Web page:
HAMBURG, Germany — German Chancellor Angela Merkel's final speech as leader of her party was met with an 11-minute standing ovation on Friday.
The address marked the beginning of her gradual exit from both German politics and the world stage. She has led the conservative Christian Democratic Union (CDU) since 2000, and been the country's chancellor since 2005.
"It is now the time to open a new chapter, it was a great pleasure for me, it was an honor," Merkel said as she concluded her speech. Delegates held up signs reading: "Thank You, Boss."
Merkel, 64, will hand the baton to a successor at the party congress in Hamburg later Friday.
Three main candidates to replace her have toured Germany and spoken to party members at eight regional conferences in recent weeks. The discussions have tended to be amicable and tame compared to Republican or Democratic primary debates in the U.S.
German party leaders, including Merkel, have traditionally been selected through backroom deals and faced no competition during confirmation votes at party conventions.
But for the first time since 1971, CDU delegates were on Friday being given the opportunity to elect their new party leader from among several candidates.
Annegret Kramp-Karrenbauer is widely seen as Merkel's favorite to replace her, with both politicians representing the more moderate wing of the party.
The two other candidates have both openly criticized some of the chancellor's policies in the past.
Jens Spahn, Germany's 38-year-old health minister, has repeatedly spoken out against Merkel's open-door migration policy which resulted in the arrival of nearly a million refugees.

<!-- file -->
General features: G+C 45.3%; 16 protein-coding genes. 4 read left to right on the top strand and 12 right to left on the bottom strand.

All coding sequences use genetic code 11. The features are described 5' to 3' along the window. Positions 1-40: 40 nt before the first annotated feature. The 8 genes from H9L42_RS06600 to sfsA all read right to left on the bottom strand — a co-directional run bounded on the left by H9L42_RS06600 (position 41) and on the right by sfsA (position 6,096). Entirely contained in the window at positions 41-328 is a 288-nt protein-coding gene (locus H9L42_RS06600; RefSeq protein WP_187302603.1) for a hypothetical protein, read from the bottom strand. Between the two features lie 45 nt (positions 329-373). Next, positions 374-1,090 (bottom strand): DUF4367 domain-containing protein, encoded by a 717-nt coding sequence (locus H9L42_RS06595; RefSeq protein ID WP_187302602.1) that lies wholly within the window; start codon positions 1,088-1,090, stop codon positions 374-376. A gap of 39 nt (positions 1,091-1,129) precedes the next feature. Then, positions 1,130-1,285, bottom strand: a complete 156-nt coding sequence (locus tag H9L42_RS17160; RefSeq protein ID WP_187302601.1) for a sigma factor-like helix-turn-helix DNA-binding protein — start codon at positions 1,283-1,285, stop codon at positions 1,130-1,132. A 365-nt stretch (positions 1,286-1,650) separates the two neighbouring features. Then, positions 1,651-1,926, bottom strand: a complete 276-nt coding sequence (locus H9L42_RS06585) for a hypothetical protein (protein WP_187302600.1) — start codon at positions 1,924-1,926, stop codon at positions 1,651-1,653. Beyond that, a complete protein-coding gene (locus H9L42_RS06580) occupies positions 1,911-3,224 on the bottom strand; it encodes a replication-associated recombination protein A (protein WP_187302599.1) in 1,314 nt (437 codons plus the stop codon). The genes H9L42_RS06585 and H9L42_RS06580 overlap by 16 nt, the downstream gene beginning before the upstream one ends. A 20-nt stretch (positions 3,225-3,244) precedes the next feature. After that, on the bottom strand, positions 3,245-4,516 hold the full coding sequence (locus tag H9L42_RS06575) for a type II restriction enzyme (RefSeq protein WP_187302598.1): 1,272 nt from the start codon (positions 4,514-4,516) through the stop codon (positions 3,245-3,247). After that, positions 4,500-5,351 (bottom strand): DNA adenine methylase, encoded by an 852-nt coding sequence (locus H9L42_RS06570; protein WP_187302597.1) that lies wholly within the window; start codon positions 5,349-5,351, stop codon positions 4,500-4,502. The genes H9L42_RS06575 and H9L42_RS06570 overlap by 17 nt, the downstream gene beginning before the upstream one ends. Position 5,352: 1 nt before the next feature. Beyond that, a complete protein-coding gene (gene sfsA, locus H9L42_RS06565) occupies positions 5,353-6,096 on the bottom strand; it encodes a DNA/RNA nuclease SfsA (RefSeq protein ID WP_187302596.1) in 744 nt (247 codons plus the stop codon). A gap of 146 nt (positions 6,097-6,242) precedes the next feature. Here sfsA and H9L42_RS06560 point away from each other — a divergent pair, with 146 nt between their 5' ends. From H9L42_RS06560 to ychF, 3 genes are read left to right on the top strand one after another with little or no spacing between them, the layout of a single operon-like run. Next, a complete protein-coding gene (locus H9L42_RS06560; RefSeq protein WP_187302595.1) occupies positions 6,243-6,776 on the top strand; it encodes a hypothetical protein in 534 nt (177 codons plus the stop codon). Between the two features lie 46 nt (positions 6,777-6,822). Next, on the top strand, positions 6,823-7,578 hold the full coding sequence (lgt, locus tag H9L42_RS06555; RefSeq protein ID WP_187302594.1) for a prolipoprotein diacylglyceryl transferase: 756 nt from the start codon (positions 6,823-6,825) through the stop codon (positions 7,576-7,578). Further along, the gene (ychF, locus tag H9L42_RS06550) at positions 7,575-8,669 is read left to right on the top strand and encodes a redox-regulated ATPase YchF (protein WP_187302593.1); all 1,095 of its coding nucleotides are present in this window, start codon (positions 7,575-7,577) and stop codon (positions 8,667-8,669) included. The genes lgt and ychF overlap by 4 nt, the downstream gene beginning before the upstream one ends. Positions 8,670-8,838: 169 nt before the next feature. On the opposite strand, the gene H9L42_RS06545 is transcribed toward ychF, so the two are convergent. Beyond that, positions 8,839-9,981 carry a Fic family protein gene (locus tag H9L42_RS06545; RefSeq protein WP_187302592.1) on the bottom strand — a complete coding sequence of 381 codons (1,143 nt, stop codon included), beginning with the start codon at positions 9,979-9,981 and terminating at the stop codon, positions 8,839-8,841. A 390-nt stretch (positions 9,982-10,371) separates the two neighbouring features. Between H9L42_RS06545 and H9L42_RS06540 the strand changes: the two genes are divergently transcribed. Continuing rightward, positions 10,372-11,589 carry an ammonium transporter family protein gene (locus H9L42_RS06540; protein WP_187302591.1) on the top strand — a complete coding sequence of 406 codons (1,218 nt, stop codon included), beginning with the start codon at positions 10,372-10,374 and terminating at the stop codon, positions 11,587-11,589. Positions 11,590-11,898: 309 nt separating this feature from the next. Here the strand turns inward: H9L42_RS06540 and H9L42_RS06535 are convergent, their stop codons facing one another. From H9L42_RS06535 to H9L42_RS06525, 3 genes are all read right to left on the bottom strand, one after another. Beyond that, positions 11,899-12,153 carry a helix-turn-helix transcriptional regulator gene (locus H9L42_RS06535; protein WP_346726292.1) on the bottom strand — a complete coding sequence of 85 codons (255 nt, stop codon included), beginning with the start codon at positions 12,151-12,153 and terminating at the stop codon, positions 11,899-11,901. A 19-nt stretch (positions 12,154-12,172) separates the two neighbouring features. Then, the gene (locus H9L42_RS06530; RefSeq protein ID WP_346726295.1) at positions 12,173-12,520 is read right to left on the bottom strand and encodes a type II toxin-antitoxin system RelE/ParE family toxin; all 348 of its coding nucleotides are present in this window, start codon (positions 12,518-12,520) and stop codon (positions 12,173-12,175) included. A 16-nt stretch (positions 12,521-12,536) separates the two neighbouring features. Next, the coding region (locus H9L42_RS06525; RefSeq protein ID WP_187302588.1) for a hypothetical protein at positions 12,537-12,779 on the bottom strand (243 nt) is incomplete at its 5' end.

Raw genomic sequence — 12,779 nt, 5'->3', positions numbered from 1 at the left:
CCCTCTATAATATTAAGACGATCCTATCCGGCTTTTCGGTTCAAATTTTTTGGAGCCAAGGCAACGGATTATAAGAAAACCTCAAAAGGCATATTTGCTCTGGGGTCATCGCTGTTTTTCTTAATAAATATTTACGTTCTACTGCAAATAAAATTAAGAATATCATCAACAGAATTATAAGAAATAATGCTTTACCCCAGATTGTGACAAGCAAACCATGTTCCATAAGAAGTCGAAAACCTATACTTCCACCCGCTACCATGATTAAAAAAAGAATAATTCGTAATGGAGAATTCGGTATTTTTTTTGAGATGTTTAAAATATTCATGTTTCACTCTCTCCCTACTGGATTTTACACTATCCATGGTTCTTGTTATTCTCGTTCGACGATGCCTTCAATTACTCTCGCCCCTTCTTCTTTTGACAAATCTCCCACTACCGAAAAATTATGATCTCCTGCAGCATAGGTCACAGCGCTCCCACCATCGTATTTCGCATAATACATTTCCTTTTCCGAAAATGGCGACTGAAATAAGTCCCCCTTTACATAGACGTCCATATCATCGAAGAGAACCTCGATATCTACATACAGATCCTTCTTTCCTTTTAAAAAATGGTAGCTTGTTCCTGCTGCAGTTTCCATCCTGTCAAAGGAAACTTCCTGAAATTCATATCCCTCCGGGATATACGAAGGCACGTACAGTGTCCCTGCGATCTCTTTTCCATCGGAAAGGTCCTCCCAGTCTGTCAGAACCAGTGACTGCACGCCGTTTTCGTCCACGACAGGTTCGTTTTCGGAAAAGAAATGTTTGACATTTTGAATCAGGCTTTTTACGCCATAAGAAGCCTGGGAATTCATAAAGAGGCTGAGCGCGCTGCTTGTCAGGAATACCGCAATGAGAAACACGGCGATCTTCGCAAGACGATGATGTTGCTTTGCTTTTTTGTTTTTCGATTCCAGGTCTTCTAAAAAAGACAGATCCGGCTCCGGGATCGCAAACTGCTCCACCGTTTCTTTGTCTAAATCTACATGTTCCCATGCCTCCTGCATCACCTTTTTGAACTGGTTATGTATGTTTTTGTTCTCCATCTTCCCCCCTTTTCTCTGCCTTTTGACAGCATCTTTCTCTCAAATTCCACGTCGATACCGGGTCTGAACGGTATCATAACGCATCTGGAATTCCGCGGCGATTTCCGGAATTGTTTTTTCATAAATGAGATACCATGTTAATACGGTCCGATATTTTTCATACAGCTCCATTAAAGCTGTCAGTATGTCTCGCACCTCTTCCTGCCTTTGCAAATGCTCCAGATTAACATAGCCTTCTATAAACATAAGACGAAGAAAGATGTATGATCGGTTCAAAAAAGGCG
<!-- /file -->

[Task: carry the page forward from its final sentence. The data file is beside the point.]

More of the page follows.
And Friedrich Merz, a former lawmaker who left politics to work as a corporate lawyer, presented himself as the candidate who could bring back voters from the far-right populist AfD.
Amid rising anti-foreigner sentiment in Germany, the anti-immigration and anti-E.U. AfD won 13 percent of the votes in the German state of Hesse in October.
"The times today are challenging for our country, for our party, with the AfD on the right and a polarization of society," Merkel warned in her speech.
Merkel also had a message for President Donald Trump, stating that her party had to show its strengths in an age of "growing renunciation of multilateralism" and in times of "reducing international cooperation to the principles of deal-making."
Germany's neighbors are already concerned that the departure of Europe's longest serving leader could weaken the European Union.
"There is still huge respect for Merkel because she gave stability in Europe at a time when things were rocky," said Judy Dempsey, a nonresident senior fellow at the Carnegie Europe think tank.